How REACH amends safety data sheets
Safety Data Sheets (SDS) are a key resource for employers carrying out risk assessment on hazardous substances or mixtures handled and stored in the workplace. The current SDS requirements in REACH are being amended to take into account the implementation of the Globally Harmonised System of Classification and Labelling (GHS), so Mark Blainey provides an overview of the changes.
Chemicals are widely used in the occupational setting but the reality is we still know very little about them. The majority of substances on the market do not carry sufficient information about their effects on human health and the environment. Several hundred different chemicals have been found to cause skin or respiratory diseases; in 2001, it was estimated that between 18 and 30 per cent of such diseases were related to occupational exposure. Even more serious, it has been estimated that 32 million people are exposed to substances that cause cancer at levels above those considered as safe, and that between 35,000 and 45,000 deaths occur in the EU each year as a result of such exposure.1
The Control of Substances Hazardous to Health Regulations 2002 (COSHH) require employers to assess the risks of substances used in their workplace, and prevent or adequately control exposure to them. Risk assessments for the use of chemicals in the workplace are generally reliant for information on the relevant Safety Data Sheet (SDS) for the substance. Article 6(2) of COSHH specifically requires the risk assessment to consider information on health effects provided by the supplier, including information contained in any relevant SDS.
The aim of the original EU directive on SDS (1991/155/EEC) was to provide professional users of substances and preparations with sufficient information to take the necessary measures to ensure protection of health and the environment. Information was given on the hazards inherent in a chemical substance, or preparation, as was guidance on how the substance or preparation should be handled, stored, and disposed of, together with advice on what to do in case of an accident. (See panel overleaf for the mandatory information required in the sheets.)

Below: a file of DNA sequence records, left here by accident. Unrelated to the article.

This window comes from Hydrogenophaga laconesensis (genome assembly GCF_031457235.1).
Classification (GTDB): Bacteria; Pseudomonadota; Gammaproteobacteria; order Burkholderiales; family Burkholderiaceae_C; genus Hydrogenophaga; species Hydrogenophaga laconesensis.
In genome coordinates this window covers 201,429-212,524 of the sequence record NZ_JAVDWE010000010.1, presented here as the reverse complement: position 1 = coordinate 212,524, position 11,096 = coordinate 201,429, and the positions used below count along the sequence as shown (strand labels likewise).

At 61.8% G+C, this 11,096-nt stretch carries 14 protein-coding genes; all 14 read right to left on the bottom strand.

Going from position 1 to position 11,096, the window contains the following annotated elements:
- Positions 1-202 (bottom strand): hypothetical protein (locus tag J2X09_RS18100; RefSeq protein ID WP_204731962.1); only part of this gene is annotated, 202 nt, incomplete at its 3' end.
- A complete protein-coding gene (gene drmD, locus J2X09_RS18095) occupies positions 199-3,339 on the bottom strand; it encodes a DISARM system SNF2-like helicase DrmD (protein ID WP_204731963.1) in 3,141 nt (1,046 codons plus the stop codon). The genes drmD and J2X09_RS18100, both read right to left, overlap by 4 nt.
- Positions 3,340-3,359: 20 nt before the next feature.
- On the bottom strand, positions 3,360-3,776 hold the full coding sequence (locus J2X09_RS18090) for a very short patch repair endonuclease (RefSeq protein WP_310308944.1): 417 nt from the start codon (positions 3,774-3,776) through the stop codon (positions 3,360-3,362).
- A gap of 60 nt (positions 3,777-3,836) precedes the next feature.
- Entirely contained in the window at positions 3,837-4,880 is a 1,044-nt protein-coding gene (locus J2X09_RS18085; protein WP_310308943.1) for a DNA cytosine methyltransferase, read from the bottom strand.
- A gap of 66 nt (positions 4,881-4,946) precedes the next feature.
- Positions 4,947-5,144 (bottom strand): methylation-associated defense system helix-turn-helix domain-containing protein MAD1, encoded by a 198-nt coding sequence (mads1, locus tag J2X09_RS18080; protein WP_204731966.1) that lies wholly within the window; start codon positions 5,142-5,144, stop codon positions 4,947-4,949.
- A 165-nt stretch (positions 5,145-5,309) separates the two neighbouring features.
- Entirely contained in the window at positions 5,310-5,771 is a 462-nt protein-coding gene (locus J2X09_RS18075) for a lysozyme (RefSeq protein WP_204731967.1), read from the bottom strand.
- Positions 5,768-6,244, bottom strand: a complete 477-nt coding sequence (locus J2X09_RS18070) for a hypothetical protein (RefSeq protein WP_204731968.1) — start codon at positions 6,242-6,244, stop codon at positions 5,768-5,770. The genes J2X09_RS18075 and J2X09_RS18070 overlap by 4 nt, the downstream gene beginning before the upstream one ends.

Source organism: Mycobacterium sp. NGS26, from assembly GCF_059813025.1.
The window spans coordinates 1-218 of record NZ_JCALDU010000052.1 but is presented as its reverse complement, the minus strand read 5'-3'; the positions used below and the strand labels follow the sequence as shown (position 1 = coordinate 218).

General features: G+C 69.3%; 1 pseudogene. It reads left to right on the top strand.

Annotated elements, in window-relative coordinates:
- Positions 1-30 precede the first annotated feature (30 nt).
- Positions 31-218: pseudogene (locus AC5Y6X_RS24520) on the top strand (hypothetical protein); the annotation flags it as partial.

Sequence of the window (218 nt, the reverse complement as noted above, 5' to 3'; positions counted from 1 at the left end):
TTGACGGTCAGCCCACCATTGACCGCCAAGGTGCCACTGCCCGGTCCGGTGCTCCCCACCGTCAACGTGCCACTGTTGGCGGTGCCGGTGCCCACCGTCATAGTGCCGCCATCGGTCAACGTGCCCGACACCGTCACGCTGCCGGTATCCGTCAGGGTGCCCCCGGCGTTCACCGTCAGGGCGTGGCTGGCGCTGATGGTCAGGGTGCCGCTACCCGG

However, many people have found SDSs incomprehensible, or even inaccurate, and various studies have been carried out on them. In one such study, out of 150 SDSs only 37 per cent were found to have accurate health-effects data (chronic health information was the most inaccurate), and only 47 per cent were accurate regarding personal protective equipment, or correct occupational exposure limits.2
Consequently, a number of changes has been made over the last 10 years to try to improve the situation, including changes to the relevant legislation and, most recently, the introduction of the Globally Harmonised System of Classification and Labelling (GHS).3
The directive was first amended in 1993 to implement necessary changes related to substances, and again in 2001 to implement the requirements of the environmental classification of preparations. In 2006, the requirements for SDS were incorporated into REACH.4 The key difference between the SDS requirements under REACH and those in the directive is that exposure scenarios (ES)5 generated under REACH must be contained in the annex to SDS for relevant identified uses. This gives users of the substances vital information on how to control the substance in terms of specific risk management measures (although as the ES are provided for each substance, this makes the information for mixtures quite voluminous).
There were certain other changes under REACH: